Monday, March 26, 2012

Pilot project on new way to process waste water

SINGAPORE: A new way to process waste water in Singapore will be piloted this year, and it may produce more NEWater, use less energy in the process and make it cheaper.

TODAY has learnt that Israeli-based water treatment company Desalitech is embarking on the project with national water agency PUB, and the test bed will be at the Kranji NEWater Factory.

In reply to queries, a Desalitech spokesperson said the discussions started "early last summer" and came about because PUB's "existing reverse osmosis has historically had problems with fouling, and fouling resistance is an advantage our technology offers".



Fouling happens when there is accumulation of unwanted material on the surfaces of the membranes that filter out material, such as waste water or seawater, to make purified drinking water. This affects their function.

Also in reply to queries, a PUB spokesperson told TODAY, "fouling is typical in any membrane system in water plants across the world, so through this test-bedding project, we're trying to see if we can do things more efficiently." She added: "The objective of this test-bedding project is to validate the merits of the Closed Circuit Desalination (CCD) technology."

The project is based on the company's CCD technology, which is touted to be able to extract more usable water from waste water.

The project will also use reverse osmosis (RO) water treatment, but PUB hopes that the technology will help to "increase the overall flow in the RO system so as to produce more NEWater from the treated used water".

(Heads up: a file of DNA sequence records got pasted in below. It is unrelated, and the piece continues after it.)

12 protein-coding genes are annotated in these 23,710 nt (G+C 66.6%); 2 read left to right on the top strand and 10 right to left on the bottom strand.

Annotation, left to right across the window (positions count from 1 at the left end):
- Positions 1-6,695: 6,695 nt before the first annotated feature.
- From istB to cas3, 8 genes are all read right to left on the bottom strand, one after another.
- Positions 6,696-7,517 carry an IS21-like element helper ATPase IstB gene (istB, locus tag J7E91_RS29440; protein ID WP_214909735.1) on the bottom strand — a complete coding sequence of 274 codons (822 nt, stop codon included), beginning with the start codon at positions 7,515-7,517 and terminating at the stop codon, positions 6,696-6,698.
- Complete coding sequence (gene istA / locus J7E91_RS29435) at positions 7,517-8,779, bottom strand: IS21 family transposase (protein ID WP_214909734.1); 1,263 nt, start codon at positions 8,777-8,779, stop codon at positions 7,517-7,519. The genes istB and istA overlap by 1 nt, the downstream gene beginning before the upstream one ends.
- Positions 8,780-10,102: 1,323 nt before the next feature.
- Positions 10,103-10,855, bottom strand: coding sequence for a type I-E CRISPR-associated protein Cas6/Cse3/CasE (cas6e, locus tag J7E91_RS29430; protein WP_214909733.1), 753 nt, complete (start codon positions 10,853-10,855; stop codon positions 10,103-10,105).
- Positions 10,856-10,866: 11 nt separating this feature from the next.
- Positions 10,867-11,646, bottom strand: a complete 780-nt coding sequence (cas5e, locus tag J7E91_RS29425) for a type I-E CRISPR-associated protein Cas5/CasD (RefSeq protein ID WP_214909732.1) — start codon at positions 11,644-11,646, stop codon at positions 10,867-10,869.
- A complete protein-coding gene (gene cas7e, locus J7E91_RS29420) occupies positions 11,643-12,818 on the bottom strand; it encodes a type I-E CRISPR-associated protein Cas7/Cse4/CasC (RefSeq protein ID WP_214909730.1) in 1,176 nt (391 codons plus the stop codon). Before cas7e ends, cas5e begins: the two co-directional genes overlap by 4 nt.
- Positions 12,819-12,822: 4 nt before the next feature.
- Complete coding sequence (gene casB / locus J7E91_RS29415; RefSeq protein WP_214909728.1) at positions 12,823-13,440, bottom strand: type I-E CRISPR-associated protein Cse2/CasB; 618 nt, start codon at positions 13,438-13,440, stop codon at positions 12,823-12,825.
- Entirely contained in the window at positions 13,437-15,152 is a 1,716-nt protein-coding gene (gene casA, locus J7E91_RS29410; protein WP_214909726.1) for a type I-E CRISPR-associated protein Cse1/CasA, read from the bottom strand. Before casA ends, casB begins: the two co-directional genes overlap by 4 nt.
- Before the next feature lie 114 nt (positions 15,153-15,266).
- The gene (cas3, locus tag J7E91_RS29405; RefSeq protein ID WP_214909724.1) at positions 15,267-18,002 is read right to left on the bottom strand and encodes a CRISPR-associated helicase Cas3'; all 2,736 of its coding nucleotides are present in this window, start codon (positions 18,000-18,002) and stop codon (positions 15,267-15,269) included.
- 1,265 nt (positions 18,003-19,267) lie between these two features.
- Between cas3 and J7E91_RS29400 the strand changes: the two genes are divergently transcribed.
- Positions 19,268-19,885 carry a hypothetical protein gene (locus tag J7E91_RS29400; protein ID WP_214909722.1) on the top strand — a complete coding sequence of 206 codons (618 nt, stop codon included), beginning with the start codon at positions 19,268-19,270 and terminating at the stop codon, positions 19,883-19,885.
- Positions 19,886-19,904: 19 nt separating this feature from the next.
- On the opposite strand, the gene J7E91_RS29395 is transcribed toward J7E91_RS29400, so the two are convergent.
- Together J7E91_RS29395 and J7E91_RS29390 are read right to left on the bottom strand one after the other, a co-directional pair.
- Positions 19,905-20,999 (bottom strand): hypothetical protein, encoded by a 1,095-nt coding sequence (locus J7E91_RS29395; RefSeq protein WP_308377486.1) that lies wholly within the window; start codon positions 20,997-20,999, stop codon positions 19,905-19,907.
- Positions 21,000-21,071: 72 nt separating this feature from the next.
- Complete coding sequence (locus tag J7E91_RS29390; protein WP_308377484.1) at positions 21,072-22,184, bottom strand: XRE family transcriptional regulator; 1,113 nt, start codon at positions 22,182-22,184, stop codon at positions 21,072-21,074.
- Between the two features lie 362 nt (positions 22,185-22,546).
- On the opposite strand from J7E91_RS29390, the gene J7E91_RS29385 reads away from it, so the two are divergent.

According to Desalitech, the project would affordably increase the overall recovery of an existing water reuse plant "from 75 per cent to 90 per cent or more and reduce operations costs".

Another plus of the technology is that it requires lower energy consumption. The demonstration unit is under construction and is expected to be installed and fully operational in December. The pilot will take place over a period of 18 months.

PUB said the project is part of the Environment and Water Industry Programme Office's efforts to grow Singapore into a water technologies and research hub.

PUB offers opportunities for water companies to test-bed their new technologies and solutions at its facilities under actual site conditions, and there are currently more than 30 such ongoing projects with both local and international water companies.

Desalitech chief executive officer Nadav Efraty said that his company was "proud to be working in Singapore, a nation that is a global leader in water reuse".

"Highly efficient and reliable production of clean, useful water from waste water is a matter great global interest," he added. -

View the original article here

Source From Channel News Asia

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